All County, All the Time Since 2010 MAKE THIS YOUR PRINCE EDWARD COUNTY HOME...PAGE!  Friday, March 5th, 2021

Perfect weather, plenty of people at Wellington’s Pumpkinfest

Story and photos by Sharon Harrison
The sun shone down on Wellington Saturday in what was one of the biggest and best Prince Edward County Pumpkinfest events in recent memory.

A cool start to the day soon warmed up as crowds poured into the village for a delightful day of giant pumpkins and vegetables, smiling faces and plenty of fun for everybody.

The sold-out pancake breakfast hosted by The Friends of the Wellington Heritage Museum was immensely popular, with just a short wait for an available seat through most of the morning. Patrons were entertained by Eric Pilgrim and Friends.

With bellies full, the long parade crawled along Main Street, and children squealed with excitement as candy was tossed in their direction. There were ‘oohs’ and ‘ahhs’ as the giant bright orange pumpkins were trucked by, where many who hadn’t experienced the behemoths before, and which locals often take for granted, were in awe.

Activities were held in Wellington Park, along Main Street, the museum, library, churches and the lawns and parking lot of CML Snider Elementary School. Children’s activities and games included a pum’kin sweep’n roll, ringers, pumpkin match, corn toss, harvest bowling, tic-tac-toe, and sack throw, and the Wellington Dukes hockey team dropped in briefly to carve pumpkins.

Activities kept the downtown buzzing for most of the day – including a petting zoo, rock climbing wall, artisans, vendors; a craft show and bake sale. Many enjoyed horse-drawn wagon rides around the village.

The 1,000 apple dumplings created by members of the Hillier Women’s Institute sold out in record time (by 9:30am).

Brief opening ceremonies at the 23rd annual PEC Pumpkinfest were held at noon with greetings from PEC mayor Steve Ferguson, Bay of Quinte MPP Todd Smith and Wellington councillor Mike Harper. The Belleville Concert Band opened with the playing and singing of Oh Canada.

Harper spoke to the level of effort organizer Bob Greer has put into the event in the years he has been doing it, an event Harper noted Greer’s father built.

“It’s an amazing event and reflects a great tradition for Wellington and the community,” said Harper. “Bob has a big heart, he loves the kids, the families coming together, it’s a free event and it’s something for everybody to do from all points of the County.”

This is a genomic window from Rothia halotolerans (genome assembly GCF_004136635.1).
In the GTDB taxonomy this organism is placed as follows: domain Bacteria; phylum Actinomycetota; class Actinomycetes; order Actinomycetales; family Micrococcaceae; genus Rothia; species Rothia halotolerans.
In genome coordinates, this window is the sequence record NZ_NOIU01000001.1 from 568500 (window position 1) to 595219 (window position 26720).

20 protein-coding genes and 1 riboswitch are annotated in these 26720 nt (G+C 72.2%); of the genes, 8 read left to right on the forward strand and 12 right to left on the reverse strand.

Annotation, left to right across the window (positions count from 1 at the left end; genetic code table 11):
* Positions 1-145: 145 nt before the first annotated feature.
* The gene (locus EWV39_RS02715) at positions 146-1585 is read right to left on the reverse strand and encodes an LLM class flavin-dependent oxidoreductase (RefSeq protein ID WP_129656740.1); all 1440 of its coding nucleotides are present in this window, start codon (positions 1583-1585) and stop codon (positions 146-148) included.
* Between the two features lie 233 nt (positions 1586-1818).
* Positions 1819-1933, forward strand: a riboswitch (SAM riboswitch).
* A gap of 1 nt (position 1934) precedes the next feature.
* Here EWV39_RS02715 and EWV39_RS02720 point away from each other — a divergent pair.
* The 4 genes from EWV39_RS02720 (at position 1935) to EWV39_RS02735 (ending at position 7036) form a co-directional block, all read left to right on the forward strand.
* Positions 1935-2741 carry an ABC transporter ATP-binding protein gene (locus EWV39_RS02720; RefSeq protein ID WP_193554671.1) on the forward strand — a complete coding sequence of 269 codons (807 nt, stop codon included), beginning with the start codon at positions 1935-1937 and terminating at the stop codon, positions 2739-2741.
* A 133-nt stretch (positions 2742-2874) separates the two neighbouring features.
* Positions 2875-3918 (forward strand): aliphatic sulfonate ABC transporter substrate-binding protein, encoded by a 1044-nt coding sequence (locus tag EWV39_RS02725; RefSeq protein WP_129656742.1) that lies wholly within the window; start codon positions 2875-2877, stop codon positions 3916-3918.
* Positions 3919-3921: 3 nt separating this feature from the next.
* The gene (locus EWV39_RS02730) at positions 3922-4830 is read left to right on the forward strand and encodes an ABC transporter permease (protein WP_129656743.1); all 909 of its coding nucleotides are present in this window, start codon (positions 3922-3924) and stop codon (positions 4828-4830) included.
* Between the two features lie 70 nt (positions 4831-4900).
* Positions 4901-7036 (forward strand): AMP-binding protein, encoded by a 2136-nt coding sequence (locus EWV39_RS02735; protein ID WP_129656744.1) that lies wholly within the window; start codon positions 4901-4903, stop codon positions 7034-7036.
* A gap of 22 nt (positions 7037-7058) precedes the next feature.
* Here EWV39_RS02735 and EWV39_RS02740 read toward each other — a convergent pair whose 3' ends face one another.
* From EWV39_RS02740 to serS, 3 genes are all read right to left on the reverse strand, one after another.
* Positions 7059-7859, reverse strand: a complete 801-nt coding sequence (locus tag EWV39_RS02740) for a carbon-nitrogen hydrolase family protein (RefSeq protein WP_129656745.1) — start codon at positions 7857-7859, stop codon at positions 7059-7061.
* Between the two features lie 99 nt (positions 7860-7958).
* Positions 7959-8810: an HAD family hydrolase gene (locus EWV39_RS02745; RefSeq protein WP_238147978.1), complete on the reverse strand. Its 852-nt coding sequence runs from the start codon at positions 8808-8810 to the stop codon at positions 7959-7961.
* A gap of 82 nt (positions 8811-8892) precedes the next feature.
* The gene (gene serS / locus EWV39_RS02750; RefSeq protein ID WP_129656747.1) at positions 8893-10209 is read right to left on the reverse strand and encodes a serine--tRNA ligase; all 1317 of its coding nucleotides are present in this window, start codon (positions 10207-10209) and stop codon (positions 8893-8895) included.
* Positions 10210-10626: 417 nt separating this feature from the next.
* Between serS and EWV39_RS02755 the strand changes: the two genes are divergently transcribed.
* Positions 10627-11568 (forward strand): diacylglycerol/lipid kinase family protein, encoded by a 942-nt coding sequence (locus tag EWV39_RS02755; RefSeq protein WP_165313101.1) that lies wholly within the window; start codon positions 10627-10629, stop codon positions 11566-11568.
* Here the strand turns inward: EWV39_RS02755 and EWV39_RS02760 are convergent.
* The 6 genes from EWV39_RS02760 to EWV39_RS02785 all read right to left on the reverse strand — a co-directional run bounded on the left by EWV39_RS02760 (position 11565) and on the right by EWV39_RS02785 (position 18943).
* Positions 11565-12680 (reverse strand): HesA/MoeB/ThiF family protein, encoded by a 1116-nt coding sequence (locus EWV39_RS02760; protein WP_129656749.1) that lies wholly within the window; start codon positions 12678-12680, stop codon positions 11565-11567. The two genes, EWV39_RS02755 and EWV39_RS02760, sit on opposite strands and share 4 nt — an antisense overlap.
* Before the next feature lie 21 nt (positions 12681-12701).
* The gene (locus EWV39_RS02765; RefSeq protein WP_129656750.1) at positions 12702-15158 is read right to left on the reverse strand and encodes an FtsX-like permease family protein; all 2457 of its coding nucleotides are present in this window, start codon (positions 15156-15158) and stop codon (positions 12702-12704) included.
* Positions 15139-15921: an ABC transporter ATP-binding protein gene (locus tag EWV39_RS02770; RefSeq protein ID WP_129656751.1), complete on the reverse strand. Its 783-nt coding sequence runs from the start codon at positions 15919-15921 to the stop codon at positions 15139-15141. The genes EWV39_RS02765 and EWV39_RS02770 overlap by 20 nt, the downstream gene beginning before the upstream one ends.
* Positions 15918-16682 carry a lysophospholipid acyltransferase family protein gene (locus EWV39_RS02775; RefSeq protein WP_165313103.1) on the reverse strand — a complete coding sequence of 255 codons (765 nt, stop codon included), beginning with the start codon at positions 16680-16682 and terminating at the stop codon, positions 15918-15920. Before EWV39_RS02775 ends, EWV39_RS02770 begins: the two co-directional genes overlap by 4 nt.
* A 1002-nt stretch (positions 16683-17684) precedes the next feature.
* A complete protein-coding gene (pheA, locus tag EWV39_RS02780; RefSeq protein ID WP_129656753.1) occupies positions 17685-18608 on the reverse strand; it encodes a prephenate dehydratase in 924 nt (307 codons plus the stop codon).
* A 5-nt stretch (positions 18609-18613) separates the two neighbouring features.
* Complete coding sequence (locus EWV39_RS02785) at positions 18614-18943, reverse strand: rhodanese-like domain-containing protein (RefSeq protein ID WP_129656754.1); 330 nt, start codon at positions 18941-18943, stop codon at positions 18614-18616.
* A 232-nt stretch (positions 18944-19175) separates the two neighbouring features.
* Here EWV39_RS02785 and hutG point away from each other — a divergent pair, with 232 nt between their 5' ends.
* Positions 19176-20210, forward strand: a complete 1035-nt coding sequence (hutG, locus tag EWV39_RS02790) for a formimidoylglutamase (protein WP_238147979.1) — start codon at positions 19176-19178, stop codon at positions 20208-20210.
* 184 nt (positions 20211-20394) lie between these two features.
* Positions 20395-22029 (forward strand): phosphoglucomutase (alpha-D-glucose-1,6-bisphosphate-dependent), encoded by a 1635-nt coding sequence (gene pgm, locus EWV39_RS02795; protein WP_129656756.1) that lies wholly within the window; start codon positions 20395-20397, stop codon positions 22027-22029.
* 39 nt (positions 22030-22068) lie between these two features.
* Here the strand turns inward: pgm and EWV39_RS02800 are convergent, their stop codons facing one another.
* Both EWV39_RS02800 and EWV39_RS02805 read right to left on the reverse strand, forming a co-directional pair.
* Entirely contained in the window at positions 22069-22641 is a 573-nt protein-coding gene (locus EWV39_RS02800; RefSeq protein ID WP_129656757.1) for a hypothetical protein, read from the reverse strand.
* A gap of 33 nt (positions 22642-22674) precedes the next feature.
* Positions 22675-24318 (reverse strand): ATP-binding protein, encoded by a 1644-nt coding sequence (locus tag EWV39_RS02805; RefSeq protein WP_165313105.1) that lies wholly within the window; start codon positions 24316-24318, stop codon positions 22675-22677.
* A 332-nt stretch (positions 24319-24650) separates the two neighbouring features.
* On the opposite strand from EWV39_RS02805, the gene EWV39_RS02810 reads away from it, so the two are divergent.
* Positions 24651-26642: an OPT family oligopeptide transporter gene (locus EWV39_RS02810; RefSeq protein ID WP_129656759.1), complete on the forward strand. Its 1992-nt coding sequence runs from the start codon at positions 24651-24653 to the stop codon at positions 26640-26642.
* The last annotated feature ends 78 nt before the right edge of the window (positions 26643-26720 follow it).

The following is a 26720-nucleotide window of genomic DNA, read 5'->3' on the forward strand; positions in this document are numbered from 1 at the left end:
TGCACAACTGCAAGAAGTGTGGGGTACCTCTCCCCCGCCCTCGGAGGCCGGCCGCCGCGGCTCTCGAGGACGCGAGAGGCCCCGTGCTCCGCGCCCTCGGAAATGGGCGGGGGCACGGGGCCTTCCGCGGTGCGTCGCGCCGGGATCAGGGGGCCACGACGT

Greer reminded the crowd that none of this could happen without the volunteers, of whom there are too many to thank, but he specifically mentioned the Wellington Recreation Committee, the Rotary Club and the Wellington Elks.

Mayor Ferguson said Wellington sure knows how to throw a party – and show off gigantic pumpkins, adding it was great celebration of rural heritage.

Bay of Quinte MPP Todd Smith noted he was pleased to see so many smiling faces enjoying another great Pumpkinfest in Wellington and recalled when Bob’s dad, Bill, started the Wellington Pumpkinfest.

“Bill was a pretty good pumpkin grower at the time,” said Smith, as he recalled his days as a local journalist, and had the opportunity to introduce Bill Greer on a radio show.

“It was about how to grow a large pumpkin, and probably the science has changed a bit over the years,” he said. “Bill would talk about how they had the right soil, and there may have been some milk involved back in the day. It’s a science growing these large gourds and it’s great to see this happening year-after-year, and the crowds getting bigger and bigger every year in Wellington as well.”

The impressive free event is put together by a dedicated contingent of volunteers led by Greer who works with the Prince Edward County Pumpkin Growers, the Pumpkinfest committee of volunteers and the Wellington Recreation Committee to ensure a successful event for the enjoyment of the community.

“This Pumpkinfest has taken on a life of its own,” he laughed. “There’s something going on here, and it’s not about pumpkins. It’s about people coming to the community, being here with your families and just enjoying your friends.”